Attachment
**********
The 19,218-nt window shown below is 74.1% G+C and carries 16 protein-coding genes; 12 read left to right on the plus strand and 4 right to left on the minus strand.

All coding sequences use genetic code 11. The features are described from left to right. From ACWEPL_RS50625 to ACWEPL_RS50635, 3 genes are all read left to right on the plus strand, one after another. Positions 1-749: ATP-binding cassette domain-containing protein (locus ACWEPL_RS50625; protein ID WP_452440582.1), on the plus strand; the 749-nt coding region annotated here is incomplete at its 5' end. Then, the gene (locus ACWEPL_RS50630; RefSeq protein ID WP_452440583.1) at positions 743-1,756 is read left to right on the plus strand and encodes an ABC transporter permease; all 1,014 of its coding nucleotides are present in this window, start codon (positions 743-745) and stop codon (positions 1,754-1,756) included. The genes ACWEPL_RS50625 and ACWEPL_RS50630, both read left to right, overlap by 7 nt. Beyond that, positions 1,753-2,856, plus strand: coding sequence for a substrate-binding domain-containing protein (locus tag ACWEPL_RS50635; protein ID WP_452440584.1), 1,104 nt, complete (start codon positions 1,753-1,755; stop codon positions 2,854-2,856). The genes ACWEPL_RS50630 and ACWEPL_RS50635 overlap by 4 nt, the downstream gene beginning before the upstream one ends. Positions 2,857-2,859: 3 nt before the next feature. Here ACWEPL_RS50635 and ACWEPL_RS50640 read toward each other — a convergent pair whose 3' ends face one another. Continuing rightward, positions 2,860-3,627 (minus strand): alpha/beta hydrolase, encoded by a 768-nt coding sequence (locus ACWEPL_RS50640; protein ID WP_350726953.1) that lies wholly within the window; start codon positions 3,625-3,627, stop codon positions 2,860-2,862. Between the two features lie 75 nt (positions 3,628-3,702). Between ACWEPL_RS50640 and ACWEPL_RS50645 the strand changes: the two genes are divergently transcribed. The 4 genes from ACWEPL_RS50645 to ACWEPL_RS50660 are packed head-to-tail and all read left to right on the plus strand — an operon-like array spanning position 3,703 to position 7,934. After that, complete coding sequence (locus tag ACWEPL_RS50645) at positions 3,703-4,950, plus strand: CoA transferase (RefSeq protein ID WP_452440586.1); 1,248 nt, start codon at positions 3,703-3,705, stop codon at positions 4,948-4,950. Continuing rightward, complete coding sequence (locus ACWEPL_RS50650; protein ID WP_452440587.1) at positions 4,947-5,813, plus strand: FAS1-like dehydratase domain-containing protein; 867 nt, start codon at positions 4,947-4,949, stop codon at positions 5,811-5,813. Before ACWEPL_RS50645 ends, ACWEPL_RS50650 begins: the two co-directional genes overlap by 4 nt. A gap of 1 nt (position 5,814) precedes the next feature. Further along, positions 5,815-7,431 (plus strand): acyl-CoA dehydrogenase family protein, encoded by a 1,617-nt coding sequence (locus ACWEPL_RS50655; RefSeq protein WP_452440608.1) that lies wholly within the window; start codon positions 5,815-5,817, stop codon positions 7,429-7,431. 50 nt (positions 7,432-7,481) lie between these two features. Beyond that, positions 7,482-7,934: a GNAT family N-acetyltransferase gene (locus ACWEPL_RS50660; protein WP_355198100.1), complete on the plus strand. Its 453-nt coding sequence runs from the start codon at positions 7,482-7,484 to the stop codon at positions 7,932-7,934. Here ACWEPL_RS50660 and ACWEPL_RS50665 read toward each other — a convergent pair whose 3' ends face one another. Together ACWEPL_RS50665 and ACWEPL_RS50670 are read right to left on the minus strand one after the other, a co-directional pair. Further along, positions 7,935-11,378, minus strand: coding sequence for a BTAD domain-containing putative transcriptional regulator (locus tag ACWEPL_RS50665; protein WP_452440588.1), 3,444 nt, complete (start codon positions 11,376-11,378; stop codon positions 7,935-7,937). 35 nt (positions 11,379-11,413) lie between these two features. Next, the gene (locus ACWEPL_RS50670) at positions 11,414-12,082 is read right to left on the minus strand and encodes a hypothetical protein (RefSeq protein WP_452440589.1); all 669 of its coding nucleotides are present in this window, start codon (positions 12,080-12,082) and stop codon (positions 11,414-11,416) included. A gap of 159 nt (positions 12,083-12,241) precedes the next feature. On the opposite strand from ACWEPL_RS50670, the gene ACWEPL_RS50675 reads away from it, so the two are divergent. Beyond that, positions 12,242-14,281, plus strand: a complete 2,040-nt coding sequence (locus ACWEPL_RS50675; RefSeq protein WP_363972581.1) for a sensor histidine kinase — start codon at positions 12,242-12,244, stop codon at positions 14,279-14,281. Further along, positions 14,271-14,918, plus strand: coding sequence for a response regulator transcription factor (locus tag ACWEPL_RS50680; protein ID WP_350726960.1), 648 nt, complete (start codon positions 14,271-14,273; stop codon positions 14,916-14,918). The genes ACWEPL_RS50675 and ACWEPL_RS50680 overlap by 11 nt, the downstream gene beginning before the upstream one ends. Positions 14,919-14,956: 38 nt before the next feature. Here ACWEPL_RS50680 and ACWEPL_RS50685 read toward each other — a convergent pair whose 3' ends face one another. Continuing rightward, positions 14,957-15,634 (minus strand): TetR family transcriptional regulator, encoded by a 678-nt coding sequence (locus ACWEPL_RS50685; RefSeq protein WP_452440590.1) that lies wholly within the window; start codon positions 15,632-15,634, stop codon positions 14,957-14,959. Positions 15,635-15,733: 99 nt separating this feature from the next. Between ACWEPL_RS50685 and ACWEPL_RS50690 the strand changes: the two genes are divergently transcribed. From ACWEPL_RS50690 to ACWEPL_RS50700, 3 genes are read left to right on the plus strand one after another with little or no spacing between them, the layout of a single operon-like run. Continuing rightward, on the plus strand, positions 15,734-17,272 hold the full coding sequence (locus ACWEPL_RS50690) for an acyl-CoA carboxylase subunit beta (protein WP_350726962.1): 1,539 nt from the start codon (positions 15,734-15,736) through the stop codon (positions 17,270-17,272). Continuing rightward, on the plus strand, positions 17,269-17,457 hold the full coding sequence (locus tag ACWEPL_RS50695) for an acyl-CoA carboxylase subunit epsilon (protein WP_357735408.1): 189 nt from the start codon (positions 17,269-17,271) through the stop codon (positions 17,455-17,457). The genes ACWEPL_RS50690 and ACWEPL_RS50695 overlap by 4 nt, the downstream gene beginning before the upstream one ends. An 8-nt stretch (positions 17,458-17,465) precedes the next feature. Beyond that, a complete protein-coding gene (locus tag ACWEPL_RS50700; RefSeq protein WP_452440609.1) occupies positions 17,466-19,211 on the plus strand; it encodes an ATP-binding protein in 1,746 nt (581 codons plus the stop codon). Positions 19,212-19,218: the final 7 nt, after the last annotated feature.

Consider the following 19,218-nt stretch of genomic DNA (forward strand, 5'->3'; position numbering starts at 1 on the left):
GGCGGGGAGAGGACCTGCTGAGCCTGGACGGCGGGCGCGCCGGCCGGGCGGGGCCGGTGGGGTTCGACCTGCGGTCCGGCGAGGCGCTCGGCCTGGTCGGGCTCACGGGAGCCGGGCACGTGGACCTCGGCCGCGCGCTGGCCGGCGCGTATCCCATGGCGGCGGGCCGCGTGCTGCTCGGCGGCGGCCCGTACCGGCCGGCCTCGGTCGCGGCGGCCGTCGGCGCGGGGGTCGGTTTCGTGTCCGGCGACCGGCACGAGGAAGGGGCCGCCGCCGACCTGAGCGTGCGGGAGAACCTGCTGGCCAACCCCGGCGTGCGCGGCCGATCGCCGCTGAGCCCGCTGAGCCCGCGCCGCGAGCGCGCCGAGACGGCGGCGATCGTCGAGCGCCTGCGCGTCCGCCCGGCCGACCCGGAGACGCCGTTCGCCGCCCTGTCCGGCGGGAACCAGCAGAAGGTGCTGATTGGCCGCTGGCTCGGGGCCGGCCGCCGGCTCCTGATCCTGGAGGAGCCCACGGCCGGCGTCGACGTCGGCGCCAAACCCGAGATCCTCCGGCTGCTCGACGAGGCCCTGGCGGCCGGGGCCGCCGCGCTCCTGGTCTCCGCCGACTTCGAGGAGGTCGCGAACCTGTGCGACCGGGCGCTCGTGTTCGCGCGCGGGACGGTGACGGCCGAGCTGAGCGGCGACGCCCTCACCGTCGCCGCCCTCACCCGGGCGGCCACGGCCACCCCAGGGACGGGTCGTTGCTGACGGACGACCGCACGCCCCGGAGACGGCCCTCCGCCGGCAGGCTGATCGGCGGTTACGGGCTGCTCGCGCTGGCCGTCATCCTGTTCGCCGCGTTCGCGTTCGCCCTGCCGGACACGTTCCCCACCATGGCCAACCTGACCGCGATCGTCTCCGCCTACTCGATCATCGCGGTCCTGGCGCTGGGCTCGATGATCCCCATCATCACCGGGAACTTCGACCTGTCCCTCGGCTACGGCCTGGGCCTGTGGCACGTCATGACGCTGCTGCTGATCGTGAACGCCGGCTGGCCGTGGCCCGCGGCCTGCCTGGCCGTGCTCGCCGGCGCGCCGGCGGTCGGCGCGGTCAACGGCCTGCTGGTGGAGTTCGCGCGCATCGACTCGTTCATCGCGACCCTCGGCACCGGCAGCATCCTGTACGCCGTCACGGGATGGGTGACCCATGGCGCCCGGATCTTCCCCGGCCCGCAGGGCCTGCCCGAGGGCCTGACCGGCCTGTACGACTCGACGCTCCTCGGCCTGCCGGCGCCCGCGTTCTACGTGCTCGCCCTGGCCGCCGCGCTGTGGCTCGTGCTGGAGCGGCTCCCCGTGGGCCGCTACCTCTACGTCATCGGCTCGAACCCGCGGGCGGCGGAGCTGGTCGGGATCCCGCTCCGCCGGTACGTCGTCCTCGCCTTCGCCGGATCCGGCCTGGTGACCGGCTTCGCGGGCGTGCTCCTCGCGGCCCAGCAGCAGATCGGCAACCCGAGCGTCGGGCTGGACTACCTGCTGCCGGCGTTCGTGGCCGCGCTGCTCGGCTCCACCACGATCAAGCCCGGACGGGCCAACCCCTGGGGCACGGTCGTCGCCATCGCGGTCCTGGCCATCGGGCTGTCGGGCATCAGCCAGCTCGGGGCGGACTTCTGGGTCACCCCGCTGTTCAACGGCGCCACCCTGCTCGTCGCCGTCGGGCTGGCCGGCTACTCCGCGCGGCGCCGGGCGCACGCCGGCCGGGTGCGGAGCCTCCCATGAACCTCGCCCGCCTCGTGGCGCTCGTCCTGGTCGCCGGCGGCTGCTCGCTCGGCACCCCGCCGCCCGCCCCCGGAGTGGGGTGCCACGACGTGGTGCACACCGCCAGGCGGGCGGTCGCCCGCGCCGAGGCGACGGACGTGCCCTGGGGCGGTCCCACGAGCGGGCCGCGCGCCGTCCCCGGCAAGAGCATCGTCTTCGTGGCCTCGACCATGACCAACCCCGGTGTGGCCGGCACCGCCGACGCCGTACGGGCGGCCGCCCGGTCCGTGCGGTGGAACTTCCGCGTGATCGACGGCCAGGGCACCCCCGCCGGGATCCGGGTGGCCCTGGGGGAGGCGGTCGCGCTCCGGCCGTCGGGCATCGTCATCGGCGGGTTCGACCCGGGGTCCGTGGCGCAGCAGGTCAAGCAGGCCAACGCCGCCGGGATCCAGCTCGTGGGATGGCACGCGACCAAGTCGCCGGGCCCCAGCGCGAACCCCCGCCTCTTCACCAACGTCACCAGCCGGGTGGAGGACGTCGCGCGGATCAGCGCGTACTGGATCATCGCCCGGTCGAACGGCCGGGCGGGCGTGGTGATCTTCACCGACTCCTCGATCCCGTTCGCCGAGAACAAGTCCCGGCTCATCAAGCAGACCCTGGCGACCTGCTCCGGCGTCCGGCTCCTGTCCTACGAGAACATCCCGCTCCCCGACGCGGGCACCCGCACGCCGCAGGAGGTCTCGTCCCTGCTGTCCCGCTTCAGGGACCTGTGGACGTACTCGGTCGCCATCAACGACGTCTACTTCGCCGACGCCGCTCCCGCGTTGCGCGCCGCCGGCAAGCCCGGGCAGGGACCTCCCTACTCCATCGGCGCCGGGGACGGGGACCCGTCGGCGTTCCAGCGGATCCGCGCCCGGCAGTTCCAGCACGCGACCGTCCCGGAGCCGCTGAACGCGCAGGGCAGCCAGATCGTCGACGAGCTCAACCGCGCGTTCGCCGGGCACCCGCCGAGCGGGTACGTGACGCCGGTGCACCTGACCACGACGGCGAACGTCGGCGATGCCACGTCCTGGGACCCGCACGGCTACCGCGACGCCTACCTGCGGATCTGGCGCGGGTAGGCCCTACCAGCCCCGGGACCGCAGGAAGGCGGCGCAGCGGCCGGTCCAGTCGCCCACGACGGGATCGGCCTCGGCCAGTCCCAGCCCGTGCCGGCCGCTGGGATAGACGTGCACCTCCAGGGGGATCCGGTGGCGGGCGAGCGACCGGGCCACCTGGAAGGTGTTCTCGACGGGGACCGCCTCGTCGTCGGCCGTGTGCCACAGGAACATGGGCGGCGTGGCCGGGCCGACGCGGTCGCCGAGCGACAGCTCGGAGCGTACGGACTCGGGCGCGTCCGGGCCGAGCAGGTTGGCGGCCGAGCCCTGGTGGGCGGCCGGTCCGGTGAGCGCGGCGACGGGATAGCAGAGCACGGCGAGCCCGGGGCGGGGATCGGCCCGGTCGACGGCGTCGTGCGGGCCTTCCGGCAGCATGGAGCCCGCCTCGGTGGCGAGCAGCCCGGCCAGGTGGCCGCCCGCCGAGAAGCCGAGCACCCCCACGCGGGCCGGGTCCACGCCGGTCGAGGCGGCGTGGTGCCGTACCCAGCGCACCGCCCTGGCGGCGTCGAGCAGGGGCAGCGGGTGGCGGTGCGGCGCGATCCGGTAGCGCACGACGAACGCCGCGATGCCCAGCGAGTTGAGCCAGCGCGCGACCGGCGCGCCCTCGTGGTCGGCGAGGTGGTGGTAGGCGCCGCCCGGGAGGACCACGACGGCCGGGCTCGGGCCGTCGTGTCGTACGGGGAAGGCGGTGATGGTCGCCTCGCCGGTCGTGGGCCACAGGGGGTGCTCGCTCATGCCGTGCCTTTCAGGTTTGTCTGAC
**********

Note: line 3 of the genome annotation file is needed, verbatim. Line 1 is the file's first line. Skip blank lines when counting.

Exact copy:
Consider the following 19,218-nt stretch of genomic DNA (forward strand, 5'->3'; position numbering starts at 1 on the left):